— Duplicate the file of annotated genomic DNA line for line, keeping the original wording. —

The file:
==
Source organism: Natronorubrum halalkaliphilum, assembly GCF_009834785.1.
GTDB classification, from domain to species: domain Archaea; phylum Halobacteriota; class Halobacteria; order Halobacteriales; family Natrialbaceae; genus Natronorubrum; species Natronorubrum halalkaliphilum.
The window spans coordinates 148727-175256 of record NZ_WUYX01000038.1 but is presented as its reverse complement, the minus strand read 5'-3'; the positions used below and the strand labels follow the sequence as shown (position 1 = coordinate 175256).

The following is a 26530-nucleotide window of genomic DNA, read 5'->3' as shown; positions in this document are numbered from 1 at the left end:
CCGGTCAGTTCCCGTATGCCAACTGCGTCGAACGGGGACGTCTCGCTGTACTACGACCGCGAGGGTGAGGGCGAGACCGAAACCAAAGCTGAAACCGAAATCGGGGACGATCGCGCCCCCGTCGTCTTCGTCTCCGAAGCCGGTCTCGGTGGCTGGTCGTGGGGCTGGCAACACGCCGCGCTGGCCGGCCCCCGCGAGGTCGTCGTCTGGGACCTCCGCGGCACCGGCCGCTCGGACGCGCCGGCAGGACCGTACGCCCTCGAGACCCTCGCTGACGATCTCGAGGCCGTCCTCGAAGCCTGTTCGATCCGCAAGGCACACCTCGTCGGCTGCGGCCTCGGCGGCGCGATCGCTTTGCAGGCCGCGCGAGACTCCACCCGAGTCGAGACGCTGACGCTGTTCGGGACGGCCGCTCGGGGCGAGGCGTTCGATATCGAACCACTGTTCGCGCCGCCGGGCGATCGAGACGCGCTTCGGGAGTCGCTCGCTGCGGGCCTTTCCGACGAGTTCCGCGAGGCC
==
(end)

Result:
Source organism: Natronorubrum halalkaliphilum, assembly GCF_009834785.1.
GTDB classification, from domain to species: domain Archaea; phylum Halobacteriota; class Halobacteria; order Halobacteriales; family Natrialbaceae; genus Natronorubrum; species Natronorubrum halalkaliphilum.
The window spans coordinates 148727-175256 of record NZ_WUYX01000038.1 but is presented as its reverse complement, the minus strand read 5'-3'; the positions used below and the strand labels follow the sequence as shown (position 1 = coordinate 175256).

The following is a 26530-nucleotide window of genomic DNA, read 5'->3' as shown; positions in this document are numbered from 1 at the left end:
CCGGTCAGTTCCCGTATGCCAACTGCGTCGAACGGGGACGTCTCGCTGTACTACGACCGCGAGGGTGAGGGCGAGACCGAAACCAAAGCTGAAACCGAAATCGGGGACGATCGCGCCCCCGTCGTCTTCGTCTCCGAAGCCGGTCTCGGTGGCTGGTCGTGGGGCTGGCAACACGCCGCGCTGGCCGGCCCCCGCGAGGTCGTCGTCTGGGACCTCCGCGGCACCGGCCGCTCGGACGCGCCGGCAGGACCGTACGCCCTCGAGACCCTCGCTGACGATCTCGAGGCCGTCCTCGAAGCCTGTTCGATCCGCAAGGCACACCTCGTCGGCTGCGGCCTCGGCGGCGCGATCGCTTTGCAGGCCGCGCGAGACTCCACCCGAGTCGAGACGCTGACGCTGTTCGGGACGGCCGCTCGGGGCGAGGCGTTCGATATCGAACCACTGTTCGCGCCGCCGGGCGATCGAGACGCGCTTCGGGAGTCGCTCGCTGCGGGCCTTTCCGACGAGTTCCGCGAGGCC